My wishes on the subject are well-known to all of you. I had this talk with you some years ago when my vertigo reached the worst levels that I have ever experienced. It's an uncomfortable subject but I think it needs to be dealt with, once again. When I am having really terrible vertigo attacks it is like being tortured. The suffering is extreme.
I know you believe it, I know some other members of the family do, but I also know at least a few who doubt it. But they are wrong. At those times, as terrified as I have been of death since I was six years old, death is preferable to the suffering.
I only lived through those times for four reasons.
One, I do still fear death is the greatest terror I can imagine. This keeps me from rushing into ending the suffering, but it only slows me down.
Two, I am so incapacitated I'm afraid I would make a mess of killing myself and make my suffering even worse. During the French Revolution Robespierre got the idea that the way to support the revolution was to create mass terror through mass murder. He's the one, if any one person is responsible, for the rivers of blood running through French streets from the guillotine. But people got sick of all the blood and decided to chop his head off. In terror, he tried to kill himself. Pun intended.
Chopping heads off was great for other people, just not for him. He tried to shoot himself and messed it up. He shattered his jaw and spent the night in horrific agony until they finally guillotined him the next day. I don't want that to happen to me.
Three, as horrible as it is I keep telling myself it will pass. So far it has. Maybe one day it won't. Then no one needs to ask. If that happens I don't want to die, but it's better than suffering like that. You all know it and I expect you all to carry it through if it ever becomes necessary. I'm sorry. But that's just the way it is. Be comforted by knowing it is not your decision. It is mine. All you're doing is telling the doctor what I have told you to tell. Please don't get upset, I don't think I will ever be stuck permanently in that condition.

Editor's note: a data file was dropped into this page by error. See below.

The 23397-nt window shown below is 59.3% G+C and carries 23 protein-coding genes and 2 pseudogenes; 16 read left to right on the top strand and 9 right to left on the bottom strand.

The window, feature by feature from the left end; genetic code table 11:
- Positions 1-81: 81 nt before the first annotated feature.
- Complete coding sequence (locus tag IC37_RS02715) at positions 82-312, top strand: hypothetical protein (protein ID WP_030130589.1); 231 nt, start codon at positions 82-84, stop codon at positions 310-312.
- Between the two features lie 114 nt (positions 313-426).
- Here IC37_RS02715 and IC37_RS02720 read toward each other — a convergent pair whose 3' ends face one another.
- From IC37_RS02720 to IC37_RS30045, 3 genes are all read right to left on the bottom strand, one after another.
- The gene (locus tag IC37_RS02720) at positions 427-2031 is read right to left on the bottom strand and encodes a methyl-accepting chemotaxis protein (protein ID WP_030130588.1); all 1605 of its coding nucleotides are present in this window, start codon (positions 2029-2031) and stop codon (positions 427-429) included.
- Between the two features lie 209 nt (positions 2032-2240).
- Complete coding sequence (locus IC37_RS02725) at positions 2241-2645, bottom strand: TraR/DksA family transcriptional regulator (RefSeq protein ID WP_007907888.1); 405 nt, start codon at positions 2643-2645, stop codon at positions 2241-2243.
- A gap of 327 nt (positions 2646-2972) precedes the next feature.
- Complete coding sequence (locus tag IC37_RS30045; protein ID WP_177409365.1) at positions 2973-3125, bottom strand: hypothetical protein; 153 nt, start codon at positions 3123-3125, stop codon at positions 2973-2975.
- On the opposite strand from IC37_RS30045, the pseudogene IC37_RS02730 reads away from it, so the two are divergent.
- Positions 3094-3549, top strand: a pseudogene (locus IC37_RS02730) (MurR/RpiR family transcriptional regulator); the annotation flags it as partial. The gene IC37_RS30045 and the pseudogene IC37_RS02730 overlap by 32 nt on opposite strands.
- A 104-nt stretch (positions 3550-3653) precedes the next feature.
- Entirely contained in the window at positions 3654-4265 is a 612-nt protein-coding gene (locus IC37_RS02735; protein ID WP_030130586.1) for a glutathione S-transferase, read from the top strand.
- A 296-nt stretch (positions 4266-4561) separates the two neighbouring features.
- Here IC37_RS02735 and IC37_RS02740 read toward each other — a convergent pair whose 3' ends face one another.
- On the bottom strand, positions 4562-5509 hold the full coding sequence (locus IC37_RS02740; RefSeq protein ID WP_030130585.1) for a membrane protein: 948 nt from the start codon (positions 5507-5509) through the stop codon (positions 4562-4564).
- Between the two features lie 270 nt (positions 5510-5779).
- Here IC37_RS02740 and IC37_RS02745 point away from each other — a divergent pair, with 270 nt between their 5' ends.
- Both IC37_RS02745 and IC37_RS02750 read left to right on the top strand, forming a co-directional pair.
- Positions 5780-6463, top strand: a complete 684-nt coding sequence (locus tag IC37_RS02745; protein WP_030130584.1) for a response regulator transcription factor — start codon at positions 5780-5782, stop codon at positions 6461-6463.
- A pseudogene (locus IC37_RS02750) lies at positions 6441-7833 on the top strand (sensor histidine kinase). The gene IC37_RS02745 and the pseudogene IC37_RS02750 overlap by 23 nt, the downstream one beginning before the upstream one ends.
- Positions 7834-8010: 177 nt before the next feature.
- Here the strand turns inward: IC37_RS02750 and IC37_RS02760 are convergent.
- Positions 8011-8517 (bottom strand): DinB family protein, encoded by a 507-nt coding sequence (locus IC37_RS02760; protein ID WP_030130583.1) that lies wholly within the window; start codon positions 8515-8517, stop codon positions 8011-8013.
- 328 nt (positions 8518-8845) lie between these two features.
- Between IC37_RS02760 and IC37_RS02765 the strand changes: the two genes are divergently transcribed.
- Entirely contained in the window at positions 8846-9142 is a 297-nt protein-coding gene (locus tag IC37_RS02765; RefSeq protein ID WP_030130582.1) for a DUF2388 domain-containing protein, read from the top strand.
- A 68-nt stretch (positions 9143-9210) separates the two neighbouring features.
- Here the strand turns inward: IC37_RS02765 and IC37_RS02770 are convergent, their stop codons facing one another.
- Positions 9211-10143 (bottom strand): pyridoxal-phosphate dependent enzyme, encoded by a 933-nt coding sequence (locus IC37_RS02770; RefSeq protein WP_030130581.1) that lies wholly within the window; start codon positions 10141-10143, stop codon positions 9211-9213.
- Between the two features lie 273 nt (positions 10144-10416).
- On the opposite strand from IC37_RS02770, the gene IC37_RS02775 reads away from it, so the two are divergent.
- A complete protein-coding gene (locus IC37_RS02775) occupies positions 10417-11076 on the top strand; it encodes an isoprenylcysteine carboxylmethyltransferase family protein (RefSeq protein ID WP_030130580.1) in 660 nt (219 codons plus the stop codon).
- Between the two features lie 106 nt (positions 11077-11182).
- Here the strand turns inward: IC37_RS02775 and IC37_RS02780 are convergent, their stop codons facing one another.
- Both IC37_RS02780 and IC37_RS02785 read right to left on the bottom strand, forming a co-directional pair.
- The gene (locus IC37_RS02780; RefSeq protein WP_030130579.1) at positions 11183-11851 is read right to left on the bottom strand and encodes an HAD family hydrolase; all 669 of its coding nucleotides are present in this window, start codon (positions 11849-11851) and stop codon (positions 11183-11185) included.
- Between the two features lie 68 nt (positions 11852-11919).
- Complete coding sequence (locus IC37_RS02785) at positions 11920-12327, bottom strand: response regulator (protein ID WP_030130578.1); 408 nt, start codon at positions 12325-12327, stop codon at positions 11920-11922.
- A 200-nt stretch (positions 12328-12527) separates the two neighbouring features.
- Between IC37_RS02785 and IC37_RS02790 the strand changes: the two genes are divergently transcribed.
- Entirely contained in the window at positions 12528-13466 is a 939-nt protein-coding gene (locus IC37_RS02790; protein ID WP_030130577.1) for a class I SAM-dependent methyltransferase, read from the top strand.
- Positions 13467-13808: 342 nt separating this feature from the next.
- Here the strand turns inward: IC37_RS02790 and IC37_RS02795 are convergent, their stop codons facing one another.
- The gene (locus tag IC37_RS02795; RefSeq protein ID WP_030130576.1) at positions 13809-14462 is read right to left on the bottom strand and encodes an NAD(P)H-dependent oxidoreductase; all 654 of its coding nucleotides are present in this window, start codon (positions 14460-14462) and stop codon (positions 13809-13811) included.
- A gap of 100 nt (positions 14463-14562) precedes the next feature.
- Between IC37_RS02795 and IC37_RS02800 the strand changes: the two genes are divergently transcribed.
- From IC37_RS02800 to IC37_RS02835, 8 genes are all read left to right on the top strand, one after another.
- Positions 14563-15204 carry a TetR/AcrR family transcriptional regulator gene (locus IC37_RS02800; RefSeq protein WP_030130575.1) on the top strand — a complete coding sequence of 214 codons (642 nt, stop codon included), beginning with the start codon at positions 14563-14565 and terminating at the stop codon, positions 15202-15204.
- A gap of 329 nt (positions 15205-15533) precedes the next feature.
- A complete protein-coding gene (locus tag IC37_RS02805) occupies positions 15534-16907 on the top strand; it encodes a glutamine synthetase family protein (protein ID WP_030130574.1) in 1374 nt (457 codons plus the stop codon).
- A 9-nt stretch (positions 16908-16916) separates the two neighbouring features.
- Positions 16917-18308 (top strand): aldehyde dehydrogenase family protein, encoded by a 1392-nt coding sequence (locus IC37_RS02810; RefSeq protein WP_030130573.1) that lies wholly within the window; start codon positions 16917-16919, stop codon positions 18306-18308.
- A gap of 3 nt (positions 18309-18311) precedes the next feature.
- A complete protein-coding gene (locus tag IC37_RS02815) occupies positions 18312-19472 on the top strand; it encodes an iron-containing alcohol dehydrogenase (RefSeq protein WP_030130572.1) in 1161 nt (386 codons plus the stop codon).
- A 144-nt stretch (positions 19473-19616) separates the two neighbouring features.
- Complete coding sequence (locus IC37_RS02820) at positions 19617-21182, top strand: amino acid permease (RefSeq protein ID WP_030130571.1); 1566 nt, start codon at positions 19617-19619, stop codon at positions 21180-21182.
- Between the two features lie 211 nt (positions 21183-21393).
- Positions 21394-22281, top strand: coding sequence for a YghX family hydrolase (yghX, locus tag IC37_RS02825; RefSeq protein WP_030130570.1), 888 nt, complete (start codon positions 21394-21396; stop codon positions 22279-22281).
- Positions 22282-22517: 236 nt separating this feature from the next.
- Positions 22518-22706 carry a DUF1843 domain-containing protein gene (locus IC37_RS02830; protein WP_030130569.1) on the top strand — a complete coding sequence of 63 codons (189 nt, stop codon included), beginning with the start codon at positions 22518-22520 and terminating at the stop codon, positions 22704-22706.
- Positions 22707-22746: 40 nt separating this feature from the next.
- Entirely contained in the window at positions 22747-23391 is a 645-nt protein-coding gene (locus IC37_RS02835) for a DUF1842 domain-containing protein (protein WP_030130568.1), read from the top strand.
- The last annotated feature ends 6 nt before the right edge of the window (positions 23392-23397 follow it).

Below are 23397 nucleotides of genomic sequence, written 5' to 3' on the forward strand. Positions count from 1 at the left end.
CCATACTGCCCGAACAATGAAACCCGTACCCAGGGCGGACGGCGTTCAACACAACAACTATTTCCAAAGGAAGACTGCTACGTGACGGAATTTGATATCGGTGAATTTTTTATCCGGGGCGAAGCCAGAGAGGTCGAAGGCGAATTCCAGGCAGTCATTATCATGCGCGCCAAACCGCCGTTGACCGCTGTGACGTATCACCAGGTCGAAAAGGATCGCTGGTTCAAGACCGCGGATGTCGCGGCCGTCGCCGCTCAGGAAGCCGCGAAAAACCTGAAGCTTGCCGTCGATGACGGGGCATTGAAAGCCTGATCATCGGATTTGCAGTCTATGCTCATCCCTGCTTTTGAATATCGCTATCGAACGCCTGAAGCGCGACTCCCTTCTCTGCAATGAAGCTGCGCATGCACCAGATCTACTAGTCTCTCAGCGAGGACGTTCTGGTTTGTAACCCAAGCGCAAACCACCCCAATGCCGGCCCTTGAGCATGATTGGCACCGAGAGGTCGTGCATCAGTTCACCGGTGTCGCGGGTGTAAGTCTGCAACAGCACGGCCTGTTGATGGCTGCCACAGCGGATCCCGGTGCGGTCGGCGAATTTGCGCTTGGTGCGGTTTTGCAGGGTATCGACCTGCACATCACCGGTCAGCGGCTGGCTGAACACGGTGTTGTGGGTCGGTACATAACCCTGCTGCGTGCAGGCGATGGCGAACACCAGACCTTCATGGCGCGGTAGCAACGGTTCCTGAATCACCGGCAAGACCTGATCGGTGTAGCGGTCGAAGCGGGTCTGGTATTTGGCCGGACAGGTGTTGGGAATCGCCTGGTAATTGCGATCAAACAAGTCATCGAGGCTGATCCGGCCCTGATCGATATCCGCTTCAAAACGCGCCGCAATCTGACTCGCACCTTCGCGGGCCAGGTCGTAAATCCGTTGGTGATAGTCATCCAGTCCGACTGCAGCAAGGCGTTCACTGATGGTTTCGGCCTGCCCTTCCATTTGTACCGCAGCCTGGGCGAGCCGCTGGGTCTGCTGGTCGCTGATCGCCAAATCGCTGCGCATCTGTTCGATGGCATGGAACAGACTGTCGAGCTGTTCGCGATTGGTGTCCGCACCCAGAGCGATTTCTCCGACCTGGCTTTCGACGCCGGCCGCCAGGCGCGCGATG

Four, the main reason I've never taken my life, as tempting as it has been at times, as necessary as it has seemed to me at times, is that I live for my family. Good food, good books, communion with God, all the joys of life, aren't worth that suffering. That is, except for my family. Every one of you, well almost everyone of you, including my grandchildren can say that you have saved my life on numerous occasions. Because you have.
It is not an exaggeration, but a statement of simple fact. There were times I would've killed myself to put an end to the suffering, but I did not do so because I knew it would inflict suffering on you to have me do that to myself and because I wanted to get through it so that I could live with all of you another day.
The best teacher I ever had, Dr. Danielson out at the VVC, the best school I've ever attended, taught me philosophy. I remember a discussion in which he talked about a philosopher who said no one is truly alive who has not sat up alone at night with a gun in front of him and decided whether to kill himself or to continue to live.
I agreed with that position. On the other hand, I never actually did that. And I had no idea that one day I would actually consider suicide as a necessary option compared with continuing with the life I was living at that moment.
I know this talk is disturbing to you, and to any of my children who may read this, but it is reality and it must be faced. Again, take comfort in the fact that all of you are the reason that I kept living. That is actually a conscious decision I have made on numerous occasions. I hope I never have to face the choice again, but my health has been slipping back again lately, as you know.
All of you were the only things worth living for on more than one occasion. That should make you happy.